* I then pinned it to the liner and sewed all the way around each piece with a basting stitch.
ASSEMBLE THE SUIT
*please note. I entertained the idea of ruching the top but eventually decided against it. Just ignore the bunched part. 🙂
*Now it’s time to sew the suit together! You do NOT need a serger for this project. Use a double needle, a lengthened zig zag stitch (see the first picture above), or use a stretch stitch. I chose to use a serger because it produces a cleaner look. When worn you cannot tell a difference though.
FINISH LEG HOLES
*Serge the leg holes if desired. This is not necessary because knit doesn’t fray. I did it for aesthetics but found it didn’t help that so much either. 🙂
*Sew in the swim elastic without stretching along the edge of the leg holes on the wrong side. I sewed with a zig zag stitch but a double need works fine. I didn’t pin it, I just fed it right from the bundle of elastic and cut it off when I made it all the way around.
*Turn the suit right side out. Roll the elastic inward to the wrong side and sew around the leg hole with a double needle (double needle on the right side, bobbin facing the wrong side). Use the elastic as a guide. You are sewing/encasing the elastic in. You can use a zig zag stitch if you do not have a double needle.
*Tip: I like to lengthen my stitch a bit for a cleaner look.
Not as pretty as a cover stitch machine would be, but I’m happy. 🙂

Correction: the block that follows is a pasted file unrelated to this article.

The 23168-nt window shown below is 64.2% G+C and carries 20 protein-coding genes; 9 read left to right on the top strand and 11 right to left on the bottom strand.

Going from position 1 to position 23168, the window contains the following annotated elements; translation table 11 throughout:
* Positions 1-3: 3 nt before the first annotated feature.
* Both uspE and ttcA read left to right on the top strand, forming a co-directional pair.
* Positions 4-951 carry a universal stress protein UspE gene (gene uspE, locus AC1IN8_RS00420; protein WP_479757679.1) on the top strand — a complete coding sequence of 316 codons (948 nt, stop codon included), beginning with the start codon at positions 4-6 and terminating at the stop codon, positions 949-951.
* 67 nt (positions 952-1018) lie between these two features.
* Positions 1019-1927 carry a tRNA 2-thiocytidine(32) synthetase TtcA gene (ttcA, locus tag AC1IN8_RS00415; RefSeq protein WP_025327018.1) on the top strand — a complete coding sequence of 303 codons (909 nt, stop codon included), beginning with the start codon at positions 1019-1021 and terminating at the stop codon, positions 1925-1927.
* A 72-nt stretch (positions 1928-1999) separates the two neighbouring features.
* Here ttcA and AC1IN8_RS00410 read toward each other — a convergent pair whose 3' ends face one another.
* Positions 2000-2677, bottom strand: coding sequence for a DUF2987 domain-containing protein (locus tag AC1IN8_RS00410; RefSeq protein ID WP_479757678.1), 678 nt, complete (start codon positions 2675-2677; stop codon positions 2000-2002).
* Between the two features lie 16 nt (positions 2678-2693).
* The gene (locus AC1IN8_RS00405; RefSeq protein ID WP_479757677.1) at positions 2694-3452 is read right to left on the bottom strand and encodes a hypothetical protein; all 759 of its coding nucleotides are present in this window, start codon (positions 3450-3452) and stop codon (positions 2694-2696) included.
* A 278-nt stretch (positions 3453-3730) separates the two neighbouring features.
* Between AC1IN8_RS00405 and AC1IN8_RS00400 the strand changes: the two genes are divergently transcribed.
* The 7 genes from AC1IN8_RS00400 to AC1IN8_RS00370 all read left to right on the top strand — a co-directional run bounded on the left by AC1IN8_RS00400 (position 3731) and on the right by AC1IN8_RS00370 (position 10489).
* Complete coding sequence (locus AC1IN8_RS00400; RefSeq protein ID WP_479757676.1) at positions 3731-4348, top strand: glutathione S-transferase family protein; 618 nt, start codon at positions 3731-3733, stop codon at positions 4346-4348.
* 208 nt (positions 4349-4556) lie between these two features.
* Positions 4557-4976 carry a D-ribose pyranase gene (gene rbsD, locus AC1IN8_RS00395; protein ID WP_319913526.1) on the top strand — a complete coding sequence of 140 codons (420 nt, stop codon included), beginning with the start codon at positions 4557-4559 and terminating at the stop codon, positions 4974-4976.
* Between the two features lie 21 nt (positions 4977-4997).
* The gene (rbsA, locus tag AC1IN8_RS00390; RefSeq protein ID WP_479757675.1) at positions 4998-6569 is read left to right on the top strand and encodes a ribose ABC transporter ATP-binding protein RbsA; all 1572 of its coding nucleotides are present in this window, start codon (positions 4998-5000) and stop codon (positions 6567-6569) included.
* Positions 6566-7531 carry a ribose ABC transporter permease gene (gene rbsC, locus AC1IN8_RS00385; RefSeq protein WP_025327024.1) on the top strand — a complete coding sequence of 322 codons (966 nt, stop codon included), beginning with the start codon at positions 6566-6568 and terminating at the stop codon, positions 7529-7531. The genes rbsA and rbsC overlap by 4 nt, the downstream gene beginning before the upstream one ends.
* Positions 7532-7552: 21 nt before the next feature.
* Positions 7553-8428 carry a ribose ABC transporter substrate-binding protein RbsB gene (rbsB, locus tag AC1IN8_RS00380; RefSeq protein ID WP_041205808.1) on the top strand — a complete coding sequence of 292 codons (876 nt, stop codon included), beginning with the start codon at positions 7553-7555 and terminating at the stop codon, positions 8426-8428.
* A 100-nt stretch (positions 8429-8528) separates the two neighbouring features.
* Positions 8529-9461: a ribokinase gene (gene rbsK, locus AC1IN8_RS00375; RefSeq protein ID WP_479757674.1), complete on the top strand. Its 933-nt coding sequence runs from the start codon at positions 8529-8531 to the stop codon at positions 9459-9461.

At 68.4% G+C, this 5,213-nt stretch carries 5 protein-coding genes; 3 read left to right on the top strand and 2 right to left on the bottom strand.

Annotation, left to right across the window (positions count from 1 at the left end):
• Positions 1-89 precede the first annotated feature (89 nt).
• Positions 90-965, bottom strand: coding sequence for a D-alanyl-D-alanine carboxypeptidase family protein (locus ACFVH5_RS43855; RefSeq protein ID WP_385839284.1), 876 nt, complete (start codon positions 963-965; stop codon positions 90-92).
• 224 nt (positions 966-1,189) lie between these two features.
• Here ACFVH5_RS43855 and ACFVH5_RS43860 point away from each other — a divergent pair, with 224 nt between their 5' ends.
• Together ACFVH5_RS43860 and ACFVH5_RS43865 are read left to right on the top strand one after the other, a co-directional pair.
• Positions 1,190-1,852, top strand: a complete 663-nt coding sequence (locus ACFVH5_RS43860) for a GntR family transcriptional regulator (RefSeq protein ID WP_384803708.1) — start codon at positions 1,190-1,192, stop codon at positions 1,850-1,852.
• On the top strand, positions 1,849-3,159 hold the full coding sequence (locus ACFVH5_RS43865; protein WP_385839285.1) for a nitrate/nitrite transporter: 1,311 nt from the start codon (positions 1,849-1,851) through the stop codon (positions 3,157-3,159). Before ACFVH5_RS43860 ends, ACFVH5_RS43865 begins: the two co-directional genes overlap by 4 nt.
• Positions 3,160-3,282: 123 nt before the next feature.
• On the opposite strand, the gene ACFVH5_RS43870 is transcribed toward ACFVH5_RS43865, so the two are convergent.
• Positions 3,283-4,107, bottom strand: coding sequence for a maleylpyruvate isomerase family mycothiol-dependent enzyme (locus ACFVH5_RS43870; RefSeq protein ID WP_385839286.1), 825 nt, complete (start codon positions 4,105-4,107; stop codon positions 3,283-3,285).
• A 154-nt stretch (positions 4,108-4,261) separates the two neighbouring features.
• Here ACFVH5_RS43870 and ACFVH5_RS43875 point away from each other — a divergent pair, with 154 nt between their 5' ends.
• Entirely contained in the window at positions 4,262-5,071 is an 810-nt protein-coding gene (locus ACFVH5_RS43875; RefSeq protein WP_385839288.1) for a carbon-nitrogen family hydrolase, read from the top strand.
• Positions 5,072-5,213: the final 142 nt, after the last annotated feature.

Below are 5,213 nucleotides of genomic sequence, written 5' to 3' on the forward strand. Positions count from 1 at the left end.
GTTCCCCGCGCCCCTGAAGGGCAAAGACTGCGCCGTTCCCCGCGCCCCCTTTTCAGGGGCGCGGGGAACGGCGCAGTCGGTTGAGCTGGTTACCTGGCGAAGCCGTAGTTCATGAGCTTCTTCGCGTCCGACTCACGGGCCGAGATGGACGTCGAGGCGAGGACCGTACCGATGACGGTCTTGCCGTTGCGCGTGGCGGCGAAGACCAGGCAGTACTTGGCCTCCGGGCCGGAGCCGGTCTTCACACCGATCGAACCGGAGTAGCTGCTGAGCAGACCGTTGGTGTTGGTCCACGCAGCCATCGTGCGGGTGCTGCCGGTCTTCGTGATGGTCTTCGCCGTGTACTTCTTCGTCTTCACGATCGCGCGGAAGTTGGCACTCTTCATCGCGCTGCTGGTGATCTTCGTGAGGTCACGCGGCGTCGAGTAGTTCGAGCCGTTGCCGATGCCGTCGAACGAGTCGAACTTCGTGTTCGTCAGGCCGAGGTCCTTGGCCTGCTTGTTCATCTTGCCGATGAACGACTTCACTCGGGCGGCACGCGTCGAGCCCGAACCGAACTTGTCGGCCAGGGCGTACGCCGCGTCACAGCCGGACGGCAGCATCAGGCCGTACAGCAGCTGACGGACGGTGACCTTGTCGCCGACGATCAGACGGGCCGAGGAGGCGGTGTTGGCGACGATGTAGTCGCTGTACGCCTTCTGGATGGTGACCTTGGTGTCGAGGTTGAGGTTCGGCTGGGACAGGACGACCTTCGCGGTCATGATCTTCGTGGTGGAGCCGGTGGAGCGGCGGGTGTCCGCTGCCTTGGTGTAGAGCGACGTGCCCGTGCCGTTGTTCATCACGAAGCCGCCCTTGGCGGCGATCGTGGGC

*Now, you’re ready to attach straps. Iron the long strip of swim fabric into a double fold bias tape. It might roll back out but will leave guidelines you can use as you sew. Because this knit was curly I added some spray starch to the straps as I ironed them.
*Cut a piece of the long stsrip to go across the top. About 6 inches is good for the 12 month size.
*Pin to the wrong side of the fabric and sew down the first ironed line. I used a double needle so I wouldn’t have to change it out again. Just be sure to catch the left needle down the line. (see above)
*Now roll it over to the front and pin again.
*Using a double needle, sew the top into place.
*Pin the remaining strip along the back and up the armholes.
*Sew with your double needle all the to the end of each strap.
*Have your baby try it on and determine placement of the straps.
* Or…use the onsie you made a pattern from to help you determine placement.
* Sew straps in place and cut off the excess.
High five! You’re done!
Not so bad right?
I also made a blue one, because a girl has to have choices…
I made it slightly bigger than the yellow one (I made the yellow one a bit short). I also added a ruffle (which came out funny this time, but it was fun to try :)), and I tied the straps at the neck instead of sewing them in.
I attached the liner differently as well. I sewed the liner front and back together and the suit front and back together first. I then turned wrong sides in and proceeded with the rest of the tutorial. This removed the possibly irritating bump right in the middle of the panty area. If your older baby is potty trained (jealous) then you’ll want to do this. 🙂
I just love the blue and white polka dots. The always sweet Dana gifted it to me when I was expecting Natalie. I have been waiting since then to use it to make Natalie a suit, so I felt sentimental finally sewing with it.
It’s also a really high quality swim fabric that doesn’t curl at all – bliss!
Natalie loves her new suits. Really, she throws a tantrum when I take them off. 🙂 Good thing she’s a little fish, because she’ll be wearing these suits plenty this summer.
Be sure to say hi to Kojodesigns HERE for a really cool white project from Simple Simon & Co!
And click HERE to read about all the great giveaways going on throughout this series!